Michelle: And there's good Samaritan laws that protect you from it. So you're completely protected if you try, if you do and there's that little small chance that some someone does have an effect to it, you are protected. And so that's important to get out that message out there.
We've been trying to get a lot of people to be trained and like businesses and establishments and they're worried about the liability and they don't wanna have the product on hand. There's even another age category that hasn't been thought about and it's elderly people.
And we actually had an elderly lady come to our one of our trainings with her husband and she says, I'm on quite a few different pain medications. I want my husband to be trained on Narcan because what if I just mess up and take double the amount I was supposed to in one day just for age and forgetfulness.
Micah: And Narcan will work on any opioid with both, natural and synthetic. So heroin and morphine and most of the painkiller pills that are low opioids.
Dale: What are your goals? What do you wanna do now or in the future?
Micah: What we're trying to do now is just get as much awareness as we can out into the community, really train people and teach people and get them to accept that Narcan is a very important tool to have. And the fentanyl test strips as well we're trying to get out to the community and teach people how to use them, cause there are some dangers of not using them properly.
And then long-term goals, we're all over the place, but we do have big ideas and big thoughts. You wanna talk about some of that?
Michelle: One thing is the rehab facilities around here are limited and most people do like Micah Jr was in for 30 days and normally you're just detoxing them at 30 days.
So your frame of mind really isn't in a great space. So we'd like to actually have a place where you could even detox, or detox and rehab for anywhere from three months to a year or even longer. And even have on the facility to retrain people so that they could go out in the world and learn different trades and everything. Like maybe even, construction or culinary and different things like that. So as they're rehabbing, they're also working and then they could transition into outside of the rehab into real world.
Micah: You like to have something that's a little bit more flexible and understands that not everybody's for the typical, abstinence only or AA type of program. And not everybody fits into those programs. And I'm not putting them down because they have their place and they're great for some people, but not for everybody.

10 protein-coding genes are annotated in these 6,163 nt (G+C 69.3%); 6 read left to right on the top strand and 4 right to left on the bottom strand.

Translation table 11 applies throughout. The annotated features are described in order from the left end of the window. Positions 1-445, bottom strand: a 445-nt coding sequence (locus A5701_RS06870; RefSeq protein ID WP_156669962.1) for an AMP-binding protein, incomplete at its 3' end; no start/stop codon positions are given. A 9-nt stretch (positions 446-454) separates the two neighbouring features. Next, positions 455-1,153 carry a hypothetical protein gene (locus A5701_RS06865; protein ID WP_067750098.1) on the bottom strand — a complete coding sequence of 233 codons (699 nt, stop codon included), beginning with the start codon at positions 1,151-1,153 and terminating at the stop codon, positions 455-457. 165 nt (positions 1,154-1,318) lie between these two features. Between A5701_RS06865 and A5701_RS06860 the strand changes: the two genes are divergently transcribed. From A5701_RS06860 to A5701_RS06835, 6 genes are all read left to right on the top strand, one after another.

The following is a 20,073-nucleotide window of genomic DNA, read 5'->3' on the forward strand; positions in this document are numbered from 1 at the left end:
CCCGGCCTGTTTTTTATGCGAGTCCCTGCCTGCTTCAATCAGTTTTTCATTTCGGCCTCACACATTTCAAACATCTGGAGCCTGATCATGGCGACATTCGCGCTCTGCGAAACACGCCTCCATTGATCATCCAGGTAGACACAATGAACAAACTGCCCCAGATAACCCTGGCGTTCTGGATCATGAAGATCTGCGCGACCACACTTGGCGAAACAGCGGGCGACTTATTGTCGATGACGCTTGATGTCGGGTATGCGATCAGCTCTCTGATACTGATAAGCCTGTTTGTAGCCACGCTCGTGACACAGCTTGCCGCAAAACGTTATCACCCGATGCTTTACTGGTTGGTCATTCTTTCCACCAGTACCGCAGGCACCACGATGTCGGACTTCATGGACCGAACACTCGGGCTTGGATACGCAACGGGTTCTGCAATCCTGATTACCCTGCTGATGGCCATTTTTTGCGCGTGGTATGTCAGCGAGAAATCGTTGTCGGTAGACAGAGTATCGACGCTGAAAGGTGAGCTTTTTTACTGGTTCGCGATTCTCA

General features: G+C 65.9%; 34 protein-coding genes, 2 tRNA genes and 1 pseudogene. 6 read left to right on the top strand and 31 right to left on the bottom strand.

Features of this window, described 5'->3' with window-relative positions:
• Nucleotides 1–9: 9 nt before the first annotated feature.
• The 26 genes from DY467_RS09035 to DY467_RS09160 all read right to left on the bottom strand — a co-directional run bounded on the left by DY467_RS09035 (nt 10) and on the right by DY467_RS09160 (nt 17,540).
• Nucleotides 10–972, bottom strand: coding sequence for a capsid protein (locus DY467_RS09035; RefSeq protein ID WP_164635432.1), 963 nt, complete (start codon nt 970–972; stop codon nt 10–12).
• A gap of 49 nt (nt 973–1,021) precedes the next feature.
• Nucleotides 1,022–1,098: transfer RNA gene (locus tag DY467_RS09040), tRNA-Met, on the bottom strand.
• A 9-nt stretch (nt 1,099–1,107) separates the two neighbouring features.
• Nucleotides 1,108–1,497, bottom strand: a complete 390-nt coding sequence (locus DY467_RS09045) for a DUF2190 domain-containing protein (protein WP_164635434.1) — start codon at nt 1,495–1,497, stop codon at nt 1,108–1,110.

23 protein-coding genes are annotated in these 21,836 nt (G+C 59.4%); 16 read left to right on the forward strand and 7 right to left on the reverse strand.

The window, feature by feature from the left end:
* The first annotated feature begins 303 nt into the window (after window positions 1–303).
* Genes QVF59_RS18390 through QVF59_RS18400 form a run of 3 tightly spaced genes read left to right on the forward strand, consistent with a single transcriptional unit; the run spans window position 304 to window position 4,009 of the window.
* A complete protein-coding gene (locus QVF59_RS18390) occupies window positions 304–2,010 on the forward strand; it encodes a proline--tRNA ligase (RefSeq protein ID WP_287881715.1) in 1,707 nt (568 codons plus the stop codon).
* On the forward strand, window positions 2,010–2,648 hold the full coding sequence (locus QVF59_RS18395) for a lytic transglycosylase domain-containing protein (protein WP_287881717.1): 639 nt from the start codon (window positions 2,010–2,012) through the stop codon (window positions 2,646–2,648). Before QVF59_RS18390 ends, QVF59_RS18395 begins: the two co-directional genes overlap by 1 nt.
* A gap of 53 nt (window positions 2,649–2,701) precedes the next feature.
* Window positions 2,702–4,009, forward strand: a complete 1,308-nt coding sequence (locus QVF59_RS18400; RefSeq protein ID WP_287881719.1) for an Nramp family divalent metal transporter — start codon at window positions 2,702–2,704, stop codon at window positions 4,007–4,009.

Dale: I talked to the local homeless outreach coordinator in Sebastopol and she was saying it was difficult to get someone to go into drug rehabilitation, but even when she'd get them to agree to go, that doesn't mean there's an opening in a facility.
Micah: I've talked to somebody recently that's struggling and they said they went to a rehab place and looking for help and they said you're not bad enough off yet to need our help. Wait till you're in the gutter and then come into full blown rehab.
We really feel there needs to be more help for people that are in the middle somewhere that aren't like ready to go sign up to live in rehab, full blown, and but are looking for something.
Michelle: Another big problem is a lot of people at homeless especially have animals because that's like their only friend and most places won't accept animals. We'd actually like to be out on property where we have even ranch animals and they could even maybe, possibly have their, their companion with them. That's so important to a lot of the people wanting treatment.
Micah: There's been a lot of success in some prison programs where they're bringing people out, working with animals. We've seen programs on horse training and dog training and stuff like that really give people a purpose. And so bringing something like that into sort of a rehabilitation situation seems like they could really work well too.
Dale: One last question? What kind of role does the police have in our community around, around this?
Michelle: That's our next venture, is we wanna really reach out to see how we can work further with them and also educate some of the law enforcement, because I think there's some, they're still a little more old school and they're not quite up to date with actually Narcan and there's a lot of, some judgment with people.
Micah: Michelle actually got a speeding ticket a while ago, which was fine; she deserved the speeding ticket, but the police officer that gave her the ticket saw a box of Narcan in the car and he said: "is there a reason why you have that?"
She explained, who we were and what we did. And then when he came back, she said, is there a problem that I had this? And he looked at her and he said there's only one type of person that would've that in their car, like judging her as an addict. And my first response was mad that he was judging her as an addict.
And my second response was even if she is an addict, shouldn't he be encouraging her to have the safe things that she needs to have as an addict and not putting her down for it.
Michelle: Yeah, and it wasn't Sebastopol police officers, no.
Dale: That's good.
Micah: But definitely thought it would be really good to start trying to maybe even. We may even work with Sebastopol police a little bit. That was a possibility that came up with somebody that we were talking with, but train police officers to try to help them understand more about it.
Dale: Thank you for your time today. I'd love to help you in any way I can. It's marvelous what you're doing and so important.
Micah: Great. Thank you. I think, you just, you're doing something like this and bringing some attention to what we're doing. It's wonderful.